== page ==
Gardening Articles :: Care :: Soil, Water, & Fertilizer :: National Gardening Association

Gardening Articles: Care :: Soil, Water, & Fertilizer

Helping Plants to Help Themselves (page 2 of 3)

by William Bryant Logan

How to use beneficial fungi

The fungi are not harmful to plants or animals, and typically you only have to inoculate once, at planting time, by mixing the fungal inoculant into the planting hole. For dosage, follow product recommendations.

Two main types of mycorrhizal fungi are available: ectomycorrhizal and endomycorrhizal. (Mycorrhizae is the symbiotic association of the fungi and plant roots.)

Ectomycorrhizae form mostly outside a plant's roots. They colonize the roots of many common trees and shrubs including alder, arborvitae, aspen, basswood, beech, birch, chestnut, chinquapin, eucalyptus, fir, hazelnut, hemlock, hickory, larch, oak, pecan, pine, poplar, spruce, and willow. If they appear aboveground at all, it is usually in the form of small puffballs or mushrooms with dusty brown spores. But if you carefully dig into the root zone, you will likely find masses of white or orangish "roots" growing out of the plant's roots. These are the ectomycorrhizae, and in exchange for the plant's feeding them with sun-derived carbohydrates, these fungal roots exponentially increase the plant's ability to draw what it needs from the soil. Indeed, it is now thought that without mycorrhizae, many species of trees and shrubs might never have survived at all.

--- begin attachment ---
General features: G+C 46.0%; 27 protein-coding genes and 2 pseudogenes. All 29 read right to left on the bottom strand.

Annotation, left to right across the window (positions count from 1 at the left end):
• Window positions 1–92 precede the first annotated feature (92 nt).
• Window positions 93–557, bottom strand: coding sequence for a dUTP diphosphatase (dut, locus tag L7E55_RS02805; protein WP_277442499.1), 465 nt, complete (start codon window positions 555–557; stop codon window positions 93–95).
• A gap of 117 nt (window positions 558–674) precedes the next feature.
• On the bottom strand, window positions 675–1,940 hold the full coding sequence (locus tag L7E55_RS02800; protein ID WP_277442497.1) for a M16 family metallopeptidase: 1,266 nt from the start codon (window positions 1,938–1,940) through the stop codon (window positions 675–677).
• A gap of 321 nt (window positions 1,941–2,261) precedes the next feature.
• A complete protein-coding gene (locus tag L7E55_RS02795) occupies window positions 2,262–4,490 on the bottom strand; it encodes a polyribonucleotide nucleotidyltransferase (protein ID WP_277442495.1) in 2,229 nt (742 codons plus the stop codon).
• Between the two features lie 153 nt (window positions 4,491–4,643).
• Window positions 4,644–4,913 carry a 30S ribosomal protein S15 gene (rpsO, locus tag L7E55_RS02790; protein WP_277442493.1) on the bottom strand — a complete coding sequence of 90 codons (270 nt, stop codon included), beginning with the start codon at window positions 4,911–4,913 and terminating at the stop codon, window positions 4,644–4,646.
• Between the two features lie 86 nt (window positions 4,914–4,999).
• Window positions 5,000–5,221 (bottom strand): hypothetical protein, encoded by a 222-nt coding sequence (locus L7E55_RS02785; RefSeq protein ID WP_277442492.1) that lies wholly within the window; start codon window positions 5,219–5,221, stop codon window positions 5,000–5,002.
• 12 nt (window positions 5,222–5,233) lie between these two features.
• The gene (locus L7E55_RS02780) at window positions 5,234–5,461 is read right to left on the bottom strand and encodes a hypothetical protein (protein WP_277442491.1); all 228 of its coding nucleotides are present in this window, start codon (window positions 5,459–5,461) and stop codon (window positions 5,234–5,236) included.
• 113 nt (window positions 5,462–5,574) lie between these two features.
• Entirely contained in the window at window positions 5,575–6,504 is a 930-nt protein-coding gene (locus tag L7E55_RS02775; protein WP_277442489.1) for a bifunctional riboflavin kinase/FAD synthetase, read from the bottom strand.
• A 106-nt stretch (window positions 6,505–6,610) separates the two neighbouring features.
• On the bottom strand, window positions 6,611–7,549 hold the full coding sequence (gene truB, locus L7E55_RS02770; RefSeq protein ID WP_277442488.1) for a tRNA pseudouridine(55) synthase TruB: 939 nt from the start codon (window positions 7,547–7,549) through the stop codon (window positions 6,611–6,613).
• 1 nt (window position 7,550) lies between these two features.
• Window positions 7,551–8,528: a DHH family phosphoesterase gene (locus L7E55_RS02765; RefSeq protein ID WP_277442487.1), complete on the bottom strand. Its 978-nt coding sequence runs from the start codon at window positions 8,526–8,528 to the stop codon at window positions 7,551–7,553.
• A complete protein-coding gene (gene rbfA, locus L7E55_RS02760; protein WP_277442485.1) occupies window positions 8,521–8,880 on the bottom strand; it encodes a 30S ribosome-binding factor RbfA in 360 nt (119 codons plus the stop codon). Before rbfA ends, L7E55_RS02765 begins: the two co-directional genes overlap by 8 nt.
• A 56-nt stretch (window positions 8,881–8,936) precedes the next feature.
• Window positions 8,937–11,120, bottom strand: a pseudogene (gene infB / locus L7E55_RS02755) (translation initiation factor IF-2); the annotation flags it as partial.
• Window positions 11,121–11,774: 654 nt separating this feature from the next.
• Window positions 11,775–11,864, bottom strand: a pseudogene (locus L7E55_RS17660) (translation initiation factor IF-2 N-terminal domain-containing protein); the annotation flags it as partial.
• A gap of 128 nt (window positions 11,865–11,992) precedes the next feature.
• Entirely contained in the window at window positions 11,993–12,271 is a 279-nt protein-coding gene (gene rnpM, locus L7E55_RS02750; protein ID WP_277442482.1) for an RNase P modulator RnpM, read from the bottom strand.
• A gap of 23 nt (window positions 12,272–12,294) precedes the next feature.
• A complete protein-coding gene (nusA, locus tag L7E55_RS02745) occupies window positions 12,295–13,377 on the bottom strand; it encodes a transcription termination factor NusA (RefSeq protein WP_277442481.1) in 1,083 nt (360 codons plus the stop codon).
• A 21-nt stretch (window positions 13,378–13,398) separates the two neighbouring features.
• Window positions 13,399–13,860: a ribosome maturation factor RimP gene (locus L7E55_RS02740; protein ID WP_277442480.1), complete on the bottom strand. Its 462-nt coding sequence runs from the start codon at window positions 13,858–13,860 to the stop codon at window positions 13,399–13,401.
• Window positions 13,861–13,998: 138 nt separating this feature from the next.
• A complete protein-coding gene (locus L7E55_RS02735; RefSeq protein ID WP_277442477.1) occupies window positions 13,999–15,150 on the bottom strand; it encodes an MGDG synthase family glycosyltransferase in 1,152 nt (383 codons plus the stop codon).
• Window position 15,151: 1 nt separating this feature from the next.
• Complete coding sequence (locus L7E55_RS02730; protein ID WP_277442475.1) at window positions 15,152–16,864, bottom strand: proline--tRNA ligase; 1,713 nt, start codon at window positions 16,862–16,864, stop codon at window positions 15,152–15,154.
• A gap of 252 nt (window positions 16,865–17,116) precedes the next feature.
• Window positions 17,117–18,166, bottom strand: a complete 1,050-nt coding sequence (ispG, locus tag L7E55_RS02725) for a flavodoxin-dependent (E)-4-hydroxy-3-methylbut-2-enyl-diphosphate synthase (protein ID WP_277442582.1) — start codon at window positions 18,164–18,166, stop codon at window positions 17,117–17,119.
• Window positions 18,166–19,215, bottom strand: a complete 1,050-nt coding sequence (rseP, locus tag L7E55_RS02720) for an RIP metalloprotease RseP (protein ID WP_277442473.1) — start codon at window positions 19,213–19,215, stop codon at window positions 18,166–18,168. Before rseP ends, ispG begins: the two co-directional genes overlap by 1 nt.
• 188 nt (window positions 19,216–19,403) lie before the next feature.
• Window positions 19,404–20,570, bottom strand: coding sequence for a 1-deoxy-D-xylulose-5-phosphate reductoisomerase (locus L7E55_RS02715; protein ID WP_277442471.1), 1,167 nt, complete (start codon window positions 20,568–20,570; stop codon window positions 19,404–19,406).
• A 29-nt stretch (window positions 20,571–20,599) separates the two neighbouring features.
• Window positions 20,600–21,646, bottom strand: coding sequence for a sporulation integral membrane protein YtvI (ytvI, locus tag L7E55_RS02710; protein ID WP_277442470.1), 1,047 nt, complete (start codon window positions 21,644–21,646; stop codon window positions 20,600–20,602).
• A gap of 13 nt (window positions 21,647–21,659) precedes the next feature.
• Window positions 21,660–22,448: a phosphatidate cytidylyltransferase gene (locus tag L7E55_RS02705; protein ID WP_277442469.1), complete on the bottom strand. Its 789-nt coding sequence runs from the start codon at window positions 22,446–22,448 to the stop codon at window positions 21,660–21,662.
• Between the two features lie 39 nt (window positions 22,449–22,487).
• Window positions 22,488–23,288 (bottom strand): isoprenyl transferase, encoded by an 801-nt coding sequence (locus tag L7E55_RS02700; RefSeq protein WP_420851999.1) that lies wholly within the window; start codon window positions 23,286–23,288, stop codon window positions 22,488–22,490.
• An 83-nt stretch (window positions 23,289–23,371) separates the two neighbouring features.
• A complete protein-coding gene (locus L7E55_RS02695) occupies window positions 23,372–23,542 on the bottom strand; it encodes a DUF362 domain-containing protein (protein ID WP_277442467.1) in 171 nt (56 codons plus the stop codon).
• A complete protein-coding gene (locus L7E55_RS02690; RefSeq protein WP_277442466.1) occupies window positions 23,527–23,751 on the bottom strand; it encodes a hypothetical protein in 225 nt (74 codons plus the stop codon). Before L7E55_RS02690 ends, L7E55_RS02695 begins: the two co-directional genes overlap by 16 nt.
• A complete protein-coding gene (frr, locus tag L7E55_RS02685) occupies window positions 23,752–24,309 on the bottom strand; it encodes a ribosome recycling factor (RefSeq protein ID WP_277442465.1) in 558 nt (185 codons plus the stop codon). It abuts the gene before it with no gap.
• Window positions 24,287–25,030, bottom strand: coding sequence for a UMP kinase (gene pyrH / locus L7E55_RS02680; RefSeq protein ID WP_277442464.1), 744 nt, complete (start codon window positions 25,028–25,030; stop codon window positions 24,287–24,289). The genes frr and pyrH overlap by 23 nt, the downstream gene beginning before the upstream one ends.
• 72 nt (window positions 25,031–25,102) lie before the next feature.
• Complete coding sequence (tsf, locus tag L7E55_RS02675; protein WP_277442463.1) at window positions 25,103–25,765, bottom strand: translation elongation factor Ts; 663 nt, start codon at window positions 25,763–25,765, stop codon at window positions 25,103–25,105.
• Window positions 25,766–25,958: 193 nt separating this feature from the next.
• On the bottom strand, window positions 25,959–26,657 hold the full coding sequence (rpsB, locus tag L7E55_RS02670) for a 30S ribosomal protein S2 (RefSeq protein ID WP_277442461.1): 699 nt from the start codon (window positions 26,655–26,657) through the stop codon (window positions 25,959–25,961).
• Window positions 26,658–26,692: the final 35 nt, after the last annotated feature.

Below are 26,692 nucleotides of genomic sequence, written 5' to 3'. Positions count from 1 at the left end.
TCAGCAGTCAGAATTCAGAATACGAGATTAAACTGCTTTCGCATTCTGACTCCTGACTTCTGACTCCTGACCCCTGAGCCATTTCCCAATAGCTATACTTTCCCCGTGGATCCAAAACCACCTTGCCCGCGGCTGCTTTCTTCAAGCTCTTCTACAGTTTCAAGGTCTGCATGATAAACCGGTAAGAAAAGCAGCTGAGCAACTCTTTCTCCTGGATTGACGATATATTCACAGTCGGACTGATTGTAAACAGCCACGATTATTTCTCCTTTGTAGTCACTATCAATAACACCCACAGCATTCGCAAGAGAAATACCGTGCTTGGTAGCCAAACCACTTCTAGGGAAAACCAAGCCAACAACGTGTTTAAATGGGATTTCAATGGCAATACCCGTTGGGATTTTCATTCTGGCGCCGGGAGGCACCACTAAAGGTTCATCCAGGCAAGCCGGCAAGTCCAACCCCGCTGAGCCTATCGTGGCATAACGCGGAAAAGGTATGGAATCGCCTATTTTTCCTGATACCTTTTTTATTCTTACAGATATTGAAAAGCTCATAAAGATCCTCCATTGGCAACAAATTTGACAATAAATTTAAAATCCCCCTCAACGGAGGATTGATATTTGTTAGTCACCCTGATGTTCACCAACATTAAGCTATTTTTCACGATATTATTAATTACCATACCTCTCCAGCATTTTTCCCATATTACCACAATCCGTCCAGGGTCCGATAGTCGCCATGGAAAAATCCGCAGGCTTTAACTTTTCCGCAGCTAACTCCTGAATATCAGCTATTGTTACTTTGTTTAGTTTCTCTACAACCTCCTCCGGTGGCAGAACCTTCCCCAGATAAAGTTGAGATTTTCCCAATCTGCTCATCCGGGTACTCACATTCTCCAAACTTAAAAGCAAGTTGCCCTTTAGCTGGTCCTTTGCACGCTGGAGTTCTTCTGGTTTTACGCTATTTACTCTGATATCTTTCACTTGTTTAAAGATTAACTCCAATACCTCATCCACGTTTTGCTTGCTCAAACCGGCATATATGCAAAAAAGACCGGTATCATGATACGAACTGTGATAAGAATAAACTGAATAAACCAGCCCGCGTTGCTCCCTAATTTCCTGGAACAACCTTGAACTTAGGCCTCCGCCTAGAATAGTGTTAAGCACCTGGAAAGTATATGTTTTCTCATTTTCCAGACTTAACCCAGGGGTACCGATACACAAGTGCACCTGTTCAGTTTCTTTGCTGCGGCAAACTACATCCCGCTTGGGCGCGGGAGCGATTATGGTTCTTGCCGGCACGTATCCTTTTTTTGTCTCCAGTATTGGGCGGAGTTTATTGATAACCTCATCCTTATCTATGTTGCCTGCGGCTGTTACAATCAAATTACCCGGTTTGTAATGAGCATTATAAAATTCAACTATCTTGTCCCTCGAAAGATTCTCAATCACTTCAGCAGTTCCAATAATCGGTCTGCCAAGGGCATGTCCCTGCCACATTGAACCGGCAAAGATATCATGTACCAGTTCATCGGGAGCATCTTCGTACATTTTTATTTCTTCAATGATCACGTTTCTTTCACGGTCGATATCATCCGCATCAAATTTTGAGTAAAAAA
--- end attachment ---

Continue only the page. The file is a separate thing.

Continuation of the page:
Endomycorrhizae form mostly inside a plant's roots. This is the most widespread type of mycorrhizae. The list of plants they live with is long, reaching from bamboo to camellia, and from apple trees to fescue grass. Their hyphae do grow extensively out of the roots. For the most part, endomycorrhizae are invisible to the naked eye, though if you managed to remove the soil from around the roots of plants host to these fungi, you could see them with a microscope. (They would look similar to the fine roots on the plant.)

Vesicular-arbuscular mycorrhizae (VAM), a subgroup, occurs naturally in 90 percent of all vascular plants, including agricultural crops, grasses, desert plants, flowers, citrus, and shrubs. Other subgroups are more specialized and grow only with orchids, for example, where they are necessary for orchid seeds to germinate. Still others associate only with ericaceous plants (heaths and heathers).

Mycorrhizae provide the most benefit to long-lived trees, shrubs, and perennials planted in less intensively maintained soils. In heavily fertilized perennial or vegetable beds, mycorrhizae are of least benefit. Nitrogen and phosphorus fertilizers in particular inhibit their growth.

Adding VAM fungi to soil has been shown to improve growth of some slower-growing annuals and vegetables. The fungi penetrate the plant?s root cells, resulting in bushier plants with higher yields of fruits or vegetables.

For established trees, shrubs, and perennials, lightly cultivate mycorrhizal inoculant into soil within the drip line. Alternatively, dig holes around the drip line and backfill with inoculant, or inject it into the root zone.

Mycorrhizae are not a miracle cure -- any more than nuking plants with nitrogen is nourishing them -- but using these fungal roots is an important step toward healthy plants that live off the soil rather than doses of fertilizer.

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